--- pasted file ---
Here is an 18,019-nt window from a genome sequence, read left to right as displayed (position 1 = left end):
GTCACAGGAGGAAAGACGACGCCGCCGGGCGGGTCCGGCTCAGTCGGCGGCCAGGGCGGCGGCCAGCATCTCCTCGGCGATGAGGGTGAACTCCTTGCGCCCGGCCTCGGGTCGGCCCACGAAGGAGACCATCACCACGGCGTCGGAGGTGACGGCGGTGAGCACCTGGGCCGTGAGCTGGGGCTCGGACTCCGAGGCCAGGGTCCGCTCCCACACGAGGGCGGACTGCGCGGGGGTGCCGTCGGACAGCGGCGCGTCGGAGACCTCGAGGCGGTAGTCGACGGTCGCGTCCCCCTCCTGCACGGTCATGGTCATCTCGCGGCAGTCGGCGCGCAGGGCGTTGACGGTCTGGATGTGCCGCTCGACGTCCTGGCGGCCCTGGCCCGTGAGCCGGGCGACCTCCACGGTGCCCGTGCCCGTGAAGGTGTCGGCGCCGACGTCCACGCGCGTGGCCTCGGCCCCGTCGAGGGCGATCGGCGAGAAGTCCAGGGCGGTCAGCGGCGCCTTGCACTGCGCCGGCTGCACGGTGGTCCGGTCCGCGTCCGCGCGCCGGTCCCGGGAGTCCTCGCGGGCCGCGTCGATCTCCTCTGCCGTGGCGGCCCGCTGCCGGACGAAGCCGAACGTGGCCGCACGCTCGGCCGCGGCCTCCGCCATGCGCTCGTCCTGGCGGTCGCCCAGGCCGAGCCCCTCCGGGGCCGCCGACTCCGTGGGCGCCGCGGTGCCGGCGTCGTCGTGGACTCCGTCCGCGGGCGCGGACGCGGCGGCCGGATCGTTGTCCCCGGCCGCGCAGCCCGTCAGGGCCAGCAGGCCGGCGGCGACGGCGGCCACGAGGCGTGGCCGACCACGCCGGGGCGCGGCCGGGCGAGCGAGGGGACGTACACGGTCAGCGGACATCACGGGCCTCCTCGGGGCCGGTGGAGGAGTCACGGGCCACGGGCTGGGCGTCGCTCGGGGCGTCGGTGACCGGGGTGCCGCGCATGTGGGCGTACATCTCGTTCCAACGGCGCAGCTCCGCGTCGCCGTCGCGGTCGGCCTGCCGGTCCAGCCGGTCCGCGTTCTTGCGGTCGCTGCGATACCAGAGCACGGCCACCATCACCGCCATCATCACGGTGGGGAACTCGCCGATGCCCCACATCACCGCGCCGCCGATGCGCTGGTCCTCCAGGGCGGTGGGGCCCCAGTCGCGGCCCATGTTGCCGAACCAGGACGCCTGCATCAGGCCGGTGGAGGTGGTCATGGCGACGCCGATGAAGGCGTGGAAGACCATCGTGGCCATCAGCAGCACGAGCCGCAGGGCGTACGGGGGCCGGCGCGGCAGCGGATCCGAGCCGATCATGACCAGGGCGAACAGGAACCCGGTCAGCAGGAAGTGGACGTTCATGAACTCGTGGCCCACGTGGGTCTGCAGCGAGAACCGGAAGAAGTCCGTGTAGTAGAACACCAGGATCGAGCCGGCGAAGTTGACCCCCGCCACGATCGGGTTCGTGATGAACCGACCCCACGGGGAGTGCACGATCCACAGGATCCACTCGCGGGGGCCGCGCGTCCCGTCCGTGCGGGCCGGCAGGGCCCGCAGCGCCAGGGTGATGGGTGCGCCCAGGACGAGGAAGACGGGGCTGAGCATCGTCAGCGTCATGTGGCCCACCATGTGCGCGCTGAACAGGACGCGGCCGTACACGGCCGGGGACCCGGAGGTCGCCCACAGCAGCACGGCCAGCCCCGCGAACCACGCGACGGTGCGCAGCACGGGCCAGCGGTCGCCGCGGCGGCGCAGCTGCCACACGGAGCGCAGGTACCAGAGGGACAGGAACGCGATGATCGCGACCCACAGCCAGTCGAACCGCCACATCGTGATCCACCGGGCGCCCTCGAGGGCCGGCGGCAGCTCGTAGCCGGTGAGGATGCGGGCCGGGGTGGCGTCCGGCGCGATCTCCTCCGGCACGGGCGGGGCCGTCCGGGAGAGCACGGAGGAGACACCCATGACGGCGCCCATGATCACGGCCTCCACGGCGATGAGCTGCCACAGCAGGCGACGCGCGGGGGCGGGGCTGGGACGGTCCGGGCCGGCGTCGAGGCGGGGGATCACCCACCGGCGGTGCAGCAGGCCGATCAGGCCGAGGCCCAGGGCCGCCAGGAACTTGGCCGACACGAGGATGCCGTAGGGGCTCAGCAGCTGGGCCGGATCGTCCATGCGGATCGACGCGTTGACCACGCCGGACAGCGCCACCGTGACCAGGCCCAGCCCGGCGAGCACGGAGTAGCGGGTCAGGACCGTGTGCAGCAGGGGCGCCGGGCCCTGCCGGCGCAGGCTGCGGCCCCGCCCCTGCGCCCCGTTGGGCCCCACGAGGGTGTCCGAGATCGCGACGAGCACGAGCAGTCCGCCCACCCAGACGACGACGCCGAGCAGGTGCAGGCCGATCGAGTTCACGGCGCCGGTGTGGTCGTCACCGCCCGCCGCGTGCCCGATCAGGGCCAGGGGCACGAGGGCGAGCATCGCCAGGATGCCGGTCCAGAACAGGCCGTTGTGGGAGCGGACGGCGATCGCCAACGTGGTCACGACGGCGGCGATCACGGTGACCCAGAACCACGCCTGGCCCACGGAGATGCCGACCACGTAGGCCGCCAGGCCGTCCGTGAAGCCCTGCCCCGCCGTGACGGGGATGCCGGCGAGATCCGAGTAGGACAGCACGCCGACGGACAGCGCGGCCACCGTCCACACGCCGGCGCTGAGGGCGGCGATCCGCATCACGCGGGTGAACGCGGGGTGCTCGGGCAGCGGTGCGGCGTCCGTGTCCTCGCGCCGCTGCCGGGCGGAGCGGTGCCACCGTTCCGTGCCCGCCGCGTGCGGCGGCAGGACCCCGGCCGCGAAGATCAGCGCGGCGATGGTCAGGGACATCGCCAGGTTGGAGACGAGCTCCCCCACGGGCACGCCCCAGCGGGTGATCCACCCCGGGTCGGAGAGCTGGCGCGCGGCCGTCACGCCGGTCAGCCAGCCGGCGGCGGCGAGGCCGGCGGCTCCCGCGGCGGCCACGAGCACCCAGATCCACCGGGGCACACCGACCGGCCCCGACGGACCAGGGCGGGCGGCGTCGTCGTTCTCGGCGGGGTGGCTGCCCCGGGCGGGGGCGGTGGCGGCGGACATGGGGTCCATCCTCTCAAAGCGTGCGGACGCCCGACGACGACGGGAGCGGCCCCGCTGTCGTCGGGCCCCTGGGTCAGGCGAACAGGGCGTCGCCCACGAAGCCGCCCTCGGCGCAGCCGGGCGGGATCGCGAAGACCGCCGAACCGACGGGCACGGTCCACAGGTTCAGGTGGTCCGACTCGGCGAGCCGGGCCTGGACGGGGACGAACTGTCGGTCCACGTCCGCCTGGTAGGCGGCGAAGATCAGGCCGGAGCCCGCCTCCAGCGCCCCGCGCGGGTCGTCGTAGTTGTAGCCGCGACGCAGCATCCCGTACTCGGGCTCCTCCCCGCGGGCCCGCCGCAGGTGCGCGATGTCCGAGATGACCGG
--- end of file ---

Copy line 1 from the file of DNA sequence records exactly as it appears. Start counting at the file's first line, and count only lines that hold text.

Here is an 18,019-nt window from a genome sequence, read left to right as displayed (position 1 = left end):